Ellen de Vries heads a ‘Poetry Day’ workshop at Evolution Arts this Sunday, October 24, £45-£38. Among the upcoming, all-day workshops from My Creative Nature are ‘Writing the Elements‘ (November 7, £30)  and ‘Successful Short Stories’ (November 13, £30.)

Points of Fiction is a series of monthly all-day writing workshops at De La Warr Pavilion, Bexhill. £35-£50 per session, tutors include Stella Duffy and Bernadine Evaristo.

Creative Choices is a website for anyone who works in the arts, or aspires to. Register now for updates in your field of interest. Mark Brown, editor of One in Four magazine, is building a Wiki listing all UK publications written for, and by, people with mental health difficulties. Send your suggestions to Mentalhealthvoices.

The International Rubery Book Award is now accepting submissions of indie and self-published works. Authors and publishers may apply, entry fee £35. And the free-to-enter Eric Gregory Trust Award for poets closes on October 31.

On a sombre note, an article in yesterday’s Guardian highlights the urgent campaign to save Britain’s libraries, among the many public services under threat of government cuts.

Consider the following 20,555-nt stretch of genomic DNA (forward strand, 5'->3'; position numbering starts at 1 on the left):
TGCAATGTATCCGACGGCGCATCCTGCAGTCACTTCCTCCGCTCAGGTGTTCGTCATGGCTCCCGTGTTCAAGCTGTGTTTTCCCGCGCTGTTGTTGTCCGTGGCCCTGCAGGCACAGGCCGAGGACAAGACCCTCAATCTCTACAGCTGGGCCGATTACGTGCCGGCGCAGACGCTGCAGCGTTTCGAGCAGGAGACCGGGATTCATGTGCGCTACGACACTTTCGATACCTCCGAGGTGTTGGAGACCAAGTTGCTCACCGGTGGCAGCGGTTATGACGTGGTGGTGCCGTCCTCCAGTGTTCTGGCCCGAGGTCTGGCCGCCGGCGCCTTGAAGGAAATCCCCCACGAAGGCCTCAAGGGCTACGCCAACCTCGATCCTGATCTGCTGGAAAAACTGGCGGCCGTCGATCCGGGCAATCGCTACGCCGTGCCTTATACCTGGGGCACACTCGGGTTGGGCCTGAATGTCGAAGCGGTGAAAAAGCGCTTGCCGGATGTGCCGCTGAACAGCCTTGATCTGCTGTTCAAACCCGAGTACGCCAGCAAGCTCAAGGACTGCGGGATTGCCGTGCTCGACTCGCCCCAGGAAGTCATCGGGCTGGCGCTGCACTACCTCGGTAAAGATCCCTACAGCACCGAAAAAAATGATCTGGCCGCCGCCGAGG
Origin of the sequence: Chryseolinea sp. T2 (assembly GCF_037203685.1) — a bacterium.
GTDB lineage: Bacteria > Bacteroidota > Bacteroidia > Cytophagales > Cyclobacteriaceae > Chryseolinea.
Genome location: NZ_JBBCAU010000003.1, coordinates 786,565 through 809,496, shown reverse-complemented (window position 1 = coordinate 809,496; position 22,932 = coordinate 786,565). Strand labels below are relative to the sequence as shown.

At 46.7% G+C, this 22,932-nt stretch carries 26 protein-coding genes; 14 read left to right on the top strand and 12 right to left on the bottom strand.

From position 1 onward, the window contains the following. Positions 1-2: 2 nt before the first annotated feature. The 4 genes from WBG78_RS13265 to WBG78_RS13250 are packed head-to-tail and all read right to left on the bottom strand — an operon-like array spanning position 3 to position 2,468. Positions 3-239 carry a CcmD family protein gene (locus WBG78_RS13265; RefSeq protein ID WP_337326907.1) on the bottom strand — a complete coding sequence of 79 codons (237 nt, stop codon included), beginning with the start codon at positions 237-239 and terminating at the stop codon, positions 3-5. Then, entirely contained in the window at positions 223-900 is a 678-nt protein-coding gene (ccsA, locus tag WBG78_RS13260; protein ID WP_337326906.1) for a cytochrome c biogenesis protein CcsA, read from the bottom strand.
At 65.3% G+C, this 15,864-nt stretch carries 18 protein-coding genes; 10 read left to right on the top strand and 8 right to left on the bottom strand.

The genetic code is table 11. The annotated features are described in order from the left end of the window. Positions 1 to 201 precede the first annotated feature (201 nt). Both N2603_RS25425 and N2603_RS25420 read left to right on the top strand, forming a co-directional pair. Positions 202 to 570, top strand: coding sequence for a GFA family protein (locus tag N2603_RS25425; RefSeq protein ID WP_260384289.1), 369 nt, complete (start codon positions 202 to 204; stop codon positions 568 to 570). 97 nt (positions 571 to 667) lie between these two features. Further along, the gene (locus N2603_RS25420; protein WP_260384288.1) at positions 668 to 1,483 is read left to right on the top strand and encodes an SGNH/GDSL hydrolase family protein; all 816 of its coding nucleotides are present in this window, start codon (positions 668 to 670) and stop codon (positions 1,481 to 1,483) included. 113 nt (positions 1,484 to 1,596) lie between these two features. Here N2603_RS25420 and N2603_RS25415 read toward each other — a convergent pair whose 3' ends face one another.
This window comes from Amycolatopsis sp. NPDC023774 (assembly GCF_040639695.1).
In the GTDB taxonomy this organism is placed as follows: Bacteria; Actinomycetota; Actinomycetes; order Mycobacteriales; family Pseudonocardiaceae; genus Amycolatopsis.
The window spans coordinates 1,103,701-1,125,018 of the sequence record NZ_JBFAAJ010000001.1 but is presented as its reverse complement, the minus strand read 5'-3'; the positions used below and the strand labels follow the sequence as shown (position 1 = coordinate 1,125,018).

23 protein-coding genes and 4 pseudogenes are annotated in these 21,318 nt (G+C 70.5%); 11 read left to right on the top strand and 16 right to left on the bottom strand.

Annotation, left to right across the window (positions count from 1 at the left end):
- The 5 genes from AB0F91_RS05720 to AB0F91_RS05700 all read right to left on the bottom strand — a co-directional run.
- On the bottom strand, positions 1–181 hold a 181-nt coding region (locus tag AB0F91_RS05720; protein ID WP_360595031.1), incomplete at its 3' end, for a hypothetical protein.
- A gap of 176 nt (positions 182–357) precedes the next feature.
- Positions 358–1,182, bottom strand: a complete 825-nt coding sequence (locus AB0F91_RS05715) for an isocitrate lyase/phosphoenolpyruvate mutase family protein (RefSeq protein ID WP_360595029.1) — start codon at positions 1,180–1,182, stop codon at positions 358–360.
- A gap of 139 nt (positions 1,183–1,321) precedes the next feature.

And don’t forget, National Novel Writing Month is coming up in November.

Everyone’s Sense of the World is Invaluable

Everyone’s Sense of the World is Invaluable, an anthology of work submitted by Guardian readers to the Poster Poems blog, is now available at Blurb. This interactive writing workshop is still running, and this week’s challenge focuses on epigrams.

The recent evening of open mic poetry at Hove Library is reviewed in today’s Argus, while Brighton Future of News Group (BFong) are resident at Shoreham’s Agora (part of the Empty Shop Network) all day, so either drop in or visit their live blog for advice on webby stuff and to share stories and mementoes of Shoreham.

Excursions Journal, an online project at the University of Sussex, is currently seeking papers on all matters viral.

Chris Hamilton-Emery of Salt Publishing is preparing to launch a new romance imprint, Embrace Books. And Femministas report that Sweet Love London are looking for a writer of romantic short stories, for a regular website feature.